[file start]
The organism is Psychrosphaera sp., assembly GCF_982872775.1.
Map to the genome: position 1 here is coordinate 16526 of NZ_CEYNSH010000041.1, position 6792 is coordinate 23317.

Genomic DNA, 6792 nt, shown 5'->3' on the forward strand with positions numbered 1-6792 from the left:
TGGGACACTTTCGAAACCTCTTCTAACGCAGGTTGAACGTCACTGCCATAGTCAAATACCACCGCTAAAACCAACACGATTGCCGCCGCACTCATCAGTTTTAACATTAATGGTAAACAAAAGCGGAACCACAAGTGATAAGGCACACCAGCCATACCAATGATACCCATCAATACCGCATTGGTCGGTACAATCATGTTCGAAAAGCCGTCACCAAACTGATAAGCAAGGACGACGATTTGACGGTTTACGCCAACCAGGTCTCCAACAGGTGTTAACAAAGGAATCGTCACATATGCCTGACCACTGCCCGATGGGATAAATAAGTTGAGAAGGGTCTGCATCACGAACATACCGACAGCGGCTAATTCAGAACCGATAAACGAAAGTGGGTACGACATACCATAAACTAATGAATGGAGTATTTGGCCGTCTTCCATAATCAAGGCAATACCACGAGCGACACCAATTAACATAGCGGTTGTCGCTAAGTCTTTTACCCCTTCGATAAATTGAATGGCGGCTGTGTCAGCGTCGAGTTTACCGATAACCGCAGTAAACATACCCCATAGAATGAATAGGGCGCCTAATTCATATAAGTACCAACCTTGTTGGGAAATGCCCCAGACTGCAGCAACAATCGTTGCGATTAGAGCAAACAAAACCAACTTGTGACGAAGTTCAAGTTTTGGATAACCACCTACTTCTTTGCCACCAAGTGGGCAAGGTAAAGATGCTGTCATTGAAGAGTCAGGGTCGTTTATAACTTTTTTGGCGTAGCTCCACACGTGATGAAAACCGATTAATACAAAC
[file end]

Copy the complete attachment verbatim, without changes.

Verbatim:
The organism is Psychrosphaera sp., assembly GCF_982872775.1.
Map to the genome: position 1 here is coordinate 16526 of NZ_CEYNSH010000041.1, position 6792 is coordinate 23317.

Genomic DNA, 6792 nt, shown 5'->3' on the forward strand with positions numbered 1-6792 from the left:
TGGGACACTTTCGAAACCTCTTCTAACGCAGGTTGAACGTCACTGCCATAGTCAAATACCACCGCTAAAACCAACACGATTGCCGCCGCACTCATCAGTTTTAACATTAATGGTAAACAAAAGCGGAACCACAAGTGATAAGGCACACCAGCCATACCAATGATACCCATCAATACCGCATTGGTCGGTACAATCATGTTCGAAAAGCCGTCACCAAACTGATAAGCAAGGACGACGATTTGACGGTTTACGCCAACCAGGTCTCCAACAGGTGTTAACAAAGGAATCGTCACATATGCCTGACCACTGCCCGATGGGATAAATAAGTTGAGAAGGGTCTGCATCACGAACATACCGACAGCGGCTAATTCAGAACCGATAAACGAAAGTGGGTACGACATACCATAAACTAATGAATGGAGTATTTGGCCGTCTTCCATAATCAAGGCAATACCACGAGCGACACCAATTAACATAGCGGTTGTCGCTAAGTCTTTTACCCCTTCGATAAATTGAATGGCGGCTGTGTCAGCGTCGAGTTTACCGATAACCGCAGTAAACATACCCCATAGAATGAATAGGGCGCCTAATTCATATAAGTACCAACCTTGTTGGGAAATGCCCCAGACTGCAGCAACAATCGTTGCGATTAGAGCAAACAAAACCAACTTGTGACGAAGTTCAAGTTTTGGATAACCACCTACTTCTTTGCCACCAAGTGGGCAAGGTAAAGATGCTGTCATTGAAGAGTCAGGGTCGTTTATAACTTTTTTGGCGTAGCTCCACACGTGATGAAAACCGATTAATACAAAC